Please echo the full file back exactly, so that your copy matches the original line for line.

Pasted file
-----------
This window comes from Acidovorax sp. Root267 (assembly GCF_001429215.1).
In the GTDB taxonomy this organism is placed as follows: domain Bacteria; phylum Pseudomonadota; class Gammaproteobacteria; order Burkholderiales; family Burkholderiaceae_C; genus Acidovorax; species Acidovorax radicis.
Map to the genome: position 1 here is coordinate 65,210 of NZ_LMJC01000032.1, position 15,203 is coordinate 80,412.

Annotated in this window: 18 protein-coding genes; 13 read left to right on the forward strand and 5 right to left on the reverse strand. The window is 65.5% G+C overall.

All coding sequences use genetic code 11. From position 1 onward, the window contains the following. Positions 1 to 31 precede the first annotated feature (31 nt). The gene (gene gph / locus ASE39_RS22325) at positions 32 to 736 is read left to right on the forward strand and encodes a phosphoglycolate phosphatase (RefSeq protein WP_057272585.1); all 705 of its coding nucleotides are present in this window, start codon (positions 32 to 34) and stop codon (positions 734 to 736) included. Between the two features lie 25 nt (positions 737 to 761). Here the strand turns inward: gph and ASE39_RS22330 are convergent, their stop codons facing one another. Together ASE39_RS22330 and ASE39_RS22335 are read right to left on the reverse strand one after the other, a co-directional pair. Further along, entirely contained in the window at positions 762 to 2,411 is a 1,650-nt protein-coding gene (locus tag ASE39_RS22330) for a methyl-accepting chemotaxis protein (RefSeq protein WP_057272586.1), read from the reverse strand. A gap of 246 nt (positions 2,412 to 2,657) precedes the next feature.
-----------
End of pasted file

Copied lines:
This window comes from Acidovorax sp. Root267 (assembly GCF_001429215.1).
In the GTDB taxonomy this organism is placed as follows: domain Bacteria; phylum Pseudomonadota; class Gammaproteobacteria; order Burkholderiales; family Burkholderiaceae_C; genus Acidovorax; species Acidovorax radicis.
Map to the genome: position 1 here is coordinate 65,210 of NZ_LMJC01000032.1, position 15,203 is coordinate 80,412.

Annotated in this window: 18 protein-coding genes; 13 read left to right on the forward strand and 5 right to left on the reverse strand. The window is 65.5% G+C overall.

All coding sequences use genetic code 11. From position 1 onward, the window contains the following. Positions 1 to 31 precede the first annotated feature (31 nt). The gene (gene gph / locus ASE39_RS22325) at positions 32 to 736 is read left to right on the forward strand and encodes a phosphoglycolate phosphatase (RefSeq protein WP_057272585.1); all 705 of its coding nucleotides are present in this window, start codon (positions 32 to 34) and stop codon (positions 734 to 736) included. Between the two features lie 25 nt (positions 737 to 761). Here the strand turns inward: gph and ASE39_RS22330 are convergent, their stop codons facing one another. Together ASE39_RS22330 and ASE39_RS22335 are read right to left on the reverse strand one after the other, a co-directional pair. Further along, entirely contained in the window at positions 762 to 2,411 is a 1,650-nt protein-coding gene (locus tag ASE39_RS22330) for a methyl-accepting chemotaxis protein (RefSeq protein WP_057272586.1), read from the reverse strand. A gap of 246 nt (positions 2,412 to 2,657) precedes the next feature.